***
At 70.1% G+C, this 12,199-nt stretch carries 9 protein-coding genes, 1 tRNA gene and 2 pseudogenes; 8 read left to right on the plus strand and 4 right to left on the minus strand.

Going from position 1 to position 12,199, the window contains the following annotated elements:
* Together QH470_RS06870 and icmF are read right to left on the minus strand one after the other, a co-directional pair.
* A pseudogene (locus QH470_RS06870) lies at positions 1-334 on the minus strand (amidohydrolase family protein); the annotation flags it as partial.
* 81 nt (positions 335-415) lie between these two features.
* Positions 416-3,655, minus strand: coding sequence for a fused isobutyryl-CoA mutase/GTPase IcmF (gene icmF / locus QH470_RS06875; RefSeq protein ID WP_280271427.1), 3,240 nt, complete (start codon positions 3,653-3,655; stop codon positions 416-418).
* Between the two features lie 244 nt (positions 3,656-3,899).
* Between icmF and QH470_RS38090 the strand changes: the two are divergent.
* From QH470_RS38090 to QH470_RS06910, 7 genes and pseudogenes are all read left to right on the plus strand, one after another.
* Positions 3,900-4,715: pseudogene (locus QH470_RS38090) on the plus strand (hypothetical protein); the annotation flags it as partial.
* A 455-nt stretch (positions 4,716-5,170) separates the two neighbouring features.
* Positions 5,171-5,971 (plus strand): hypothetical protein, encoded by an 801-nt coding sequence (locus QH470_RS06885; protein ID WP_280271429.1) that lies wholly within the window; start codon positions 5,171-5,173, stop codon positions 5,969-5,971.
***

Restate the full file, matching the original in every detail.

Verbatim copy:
At 70.1% G+C, this 12,199-nt stretch carries 9 protein-coding genes, 1 tRNA gene and 2 pseudogenes; 8 read left to right on the plus strand and 4 right to left on the minus strand.

Going from position 1 to position 12,199, the window contains the following annotated elements:
* Together QH470_RS06870 and icmF are read right to left on the minus strand one after the other, a co-directional pair.
* A pseudogene (locus QH470_RS06870) lies at positions 1-334 on the minus strand (amidohydrolase family protein); the annotation flags it as partial.
* 81 nt (positions 335-415) lie between these two features.
* Positions 416-3,655, minus strand: coding sequence for a fused isobutyryl-CoA mutase/GTPase IcmF (gene icmF / locus QH470_RS06875; RefSeq protein ID WP_280271427.1), 3,240 nt, complete (start codon positions 3,653-3,655; stop codon positions 416-418).
* Between the two features lie 244 nt (positions 3,656-3,899).
* Between icmF and QH470_RS38090 the strand changes: the two are divergent.
* From QH470_RS38090 to QH470_RS06910, 7 genes and pseudogenes are all read left to right on the plus strand, one after another.
* Positions 3,900-4,715: pseudogene (locus QH470_RS38090) on the plus strand (hypothetical protein); the annotation flags it as partial.
* A 455-nt stretch (positions 4,716-5,170) separates the two neighbouring features.
* Positions 5,171-5,971 (plus strand): hypothetical protein, encoded by an 801-nt coding sequence (locus QH470_RS06885; protein ID WP_280271429.1) that lies wholly within the window; start codon positions 5,171-5,173, stop codon positions 5,969-5,971.